What is the worst part about writing a job description?
Typically the answer to this question is simple: Getting started.
Writing a job description is as easy (and difficult) as getting started, so let’s go.
What Are The Essentials of A Job Description?
The essentials make up the skeleton of the job description. These are the elements you will recognize from nearly any job description.
Typically, “the essentials” are broken up into some variation these six categories:
- Job Title
- Brief description of the job
- How to apply
Breaking up your content with this structure gives your description a logical order and provides natural breaks when a potential candidate is reading the job post. The average candidate spends only 14 seconds reading a job post. We are here to help you make the best of that time!
1. How To Write A Job Description Title
The title of a job is arguably the most important element of a great job description. This is what will make or break your job post.
For example, you are looking for a new administrative assistant. Don’t just title your job post “Administrative Assistant”, even though that may seem like a sufficient title.
Think about what skills you would like your new assistant to have. Conversely, consider what your company can offer this incoming administrative assistant. Is there potential for upward mobility? Mention that in the title!
This may lead you to a more detailed description like “Bilingual Administrative Assistant Needed For Growing Startup!”
This title mentions a specific bonus skill set and teases the potential for growth within the company. Be careful to not exceed 60 characters in your job title. Titles longer than 60 characters will get cut off.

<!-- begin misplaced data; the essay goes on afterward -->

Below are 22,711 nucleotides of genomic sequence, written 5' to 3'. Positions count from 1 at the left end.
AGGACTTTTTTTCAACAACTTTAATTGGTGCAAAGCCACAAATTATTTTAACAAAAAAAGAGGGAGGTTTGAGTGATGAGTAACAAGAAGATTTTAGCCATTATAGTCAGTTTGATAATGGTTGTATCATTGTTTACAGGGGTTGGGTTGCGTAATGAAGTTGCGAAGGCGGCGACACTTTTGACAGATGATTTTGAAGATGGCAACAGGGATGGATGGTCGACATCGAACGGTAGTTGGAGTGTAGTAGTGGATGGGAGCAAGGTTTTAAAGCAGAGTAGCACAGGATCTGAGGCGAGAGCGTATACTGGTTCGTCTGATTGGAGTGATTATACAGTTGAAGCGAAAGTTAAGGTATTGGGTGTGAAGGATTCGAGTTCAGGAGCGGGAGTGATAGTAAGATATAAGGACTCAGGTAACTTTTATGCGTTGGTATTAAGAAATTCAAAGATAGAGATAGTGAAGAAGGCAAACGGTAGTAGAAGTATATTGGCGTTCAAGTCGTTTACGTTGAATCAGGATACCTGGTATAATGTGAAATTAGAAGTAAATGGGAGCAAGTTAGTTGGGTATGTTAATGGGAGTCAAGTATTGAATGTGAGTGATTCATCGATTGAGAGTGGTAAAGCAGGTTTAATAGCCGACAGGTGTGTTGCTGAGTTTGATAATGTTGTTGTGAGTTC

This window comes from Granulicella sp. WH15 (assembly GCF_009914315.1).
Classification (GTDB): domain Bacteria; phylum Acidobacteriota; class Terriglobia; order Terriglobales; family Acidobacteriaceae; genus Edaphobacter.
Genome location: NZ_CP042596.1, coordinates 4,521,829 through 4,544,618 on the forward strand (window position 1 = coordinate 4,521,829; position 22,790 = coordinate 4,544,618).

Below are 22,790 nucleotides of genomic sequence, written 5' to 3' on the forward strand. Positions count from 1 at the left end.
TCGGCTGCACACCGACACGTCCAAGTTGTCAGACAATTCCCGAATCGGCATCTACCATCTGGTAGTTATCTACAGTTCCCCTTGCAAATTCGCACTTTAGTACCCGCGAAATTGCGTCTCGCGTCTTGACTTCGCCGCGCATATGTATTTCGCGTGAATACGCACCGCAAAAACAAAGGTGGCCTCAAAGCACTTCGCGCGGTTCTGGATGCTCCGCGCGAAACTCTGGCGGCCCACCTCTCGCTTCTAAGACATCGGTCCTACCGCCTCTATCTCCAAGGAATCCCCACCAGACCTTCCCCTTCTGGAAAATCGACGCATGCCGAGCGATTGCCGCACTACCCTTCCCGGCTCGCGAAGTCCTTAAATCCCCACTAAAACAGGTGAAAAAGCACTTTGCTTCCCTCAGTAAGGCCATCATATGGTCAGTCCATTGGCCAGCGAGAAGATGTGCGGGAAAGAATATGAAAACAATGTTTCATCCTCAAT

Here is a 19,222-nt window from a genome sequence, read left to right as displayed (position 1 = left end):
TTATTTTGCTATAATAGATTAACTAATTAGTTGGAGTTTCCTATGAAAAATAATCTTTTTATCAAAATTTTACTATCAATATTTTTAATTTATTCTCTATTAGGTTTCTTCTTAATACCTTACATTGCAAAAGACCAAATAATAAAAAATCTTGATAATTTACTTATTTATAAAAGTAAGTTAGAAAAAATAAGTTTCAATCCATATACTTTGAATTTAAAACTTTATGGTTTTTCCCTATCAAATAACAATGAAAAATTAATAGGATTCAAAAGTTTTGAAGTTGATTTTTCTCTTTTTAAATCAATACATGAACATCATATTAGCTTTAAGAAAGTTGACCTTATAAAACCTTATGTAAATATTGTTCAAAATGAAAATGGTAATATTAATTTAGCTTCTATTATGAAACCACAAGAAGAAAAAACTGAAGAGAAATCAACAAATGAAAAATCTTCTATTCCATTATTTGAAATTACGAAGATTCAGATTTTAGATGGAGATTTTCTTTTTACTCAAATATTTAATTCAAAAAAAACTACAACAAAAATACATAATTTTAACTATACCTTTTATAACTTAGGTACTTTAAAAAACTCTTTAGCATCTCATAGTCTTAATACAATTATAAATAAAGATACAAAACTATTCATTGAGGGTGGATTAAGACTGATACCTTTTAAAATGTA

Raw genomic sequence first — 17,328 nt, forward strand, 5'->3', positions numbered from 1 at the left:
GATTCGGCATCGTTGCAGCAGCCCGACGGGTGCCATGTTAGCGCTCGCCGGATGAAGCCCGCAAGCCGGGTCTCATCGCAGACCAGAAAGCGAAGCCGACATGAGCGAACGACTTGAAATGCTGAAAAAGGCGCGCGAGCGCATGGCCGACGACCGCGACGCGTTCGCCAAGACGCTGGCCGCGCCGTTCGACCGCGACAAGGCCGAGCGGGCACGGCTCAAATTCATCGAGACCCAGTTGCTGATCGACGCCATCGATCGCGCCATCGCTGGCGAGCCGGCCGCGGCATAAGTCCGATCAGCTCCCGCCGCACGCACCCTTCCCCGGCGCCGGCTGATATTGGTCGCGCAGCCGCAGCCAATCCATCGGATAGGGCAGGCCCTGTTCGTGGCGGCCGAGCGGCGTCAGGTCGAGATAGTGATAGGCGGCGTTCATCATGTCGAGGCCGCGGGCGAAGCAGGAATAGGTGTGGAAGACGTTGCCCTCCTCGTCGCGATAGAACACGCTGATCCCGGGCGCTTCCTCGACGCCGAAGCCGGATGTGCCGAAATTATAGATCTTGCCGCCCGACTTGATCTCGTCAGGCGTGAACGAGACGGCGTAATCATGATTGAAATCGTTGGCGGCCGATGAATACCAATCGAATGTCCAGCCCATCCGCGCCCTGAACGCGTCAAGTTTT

Also, keep in mind that job titles in the sweet spot between 50 and 60 characters receive 30-40% more clicks!
2. How To Write The Job Description Introduction
The Job Description introduction is a brief description of the job.
Typically 2-3 sentences, use this section as an opportunity to explain the basic functions of the job. Additonally, explain how the position fits within the company and what sort of impact it will have on the entire team!
Adding these details and goals will excite and motivate the candidate to really imagine themselves in the position.
3. How To Write Responsibilities in A Job Description
Be careful to not list an outrageous amount of duties and responsibilities. This is not meant to be a three page description of every single day in the office.
Make a list of the duties and responsibilities on a daily, weekly, monthly and/or quarterly basis. From here, decide what are your must-haves, nice-to-haves and unnecessary details. Edit accordingly.
Speaking of lists, use a list format to display responsibilities!
The last thing an applicant wants is to open a job description and be greeted by a wall of text (see example below). List the responsibilities and duties in an easy-to-read bulleted or numbered list.
Make those 14 seconds count!
4. How to Include Qualifications and Soft Skills in A Job Description
The qualifications section is where you can be explicit about what you need from a potential employee. Here are some examples of qualifications you might require:
- Years of experience in field or position
- Certain technical skills
- Certifications earned
- Education level completed
- Knowledge of certain software or programs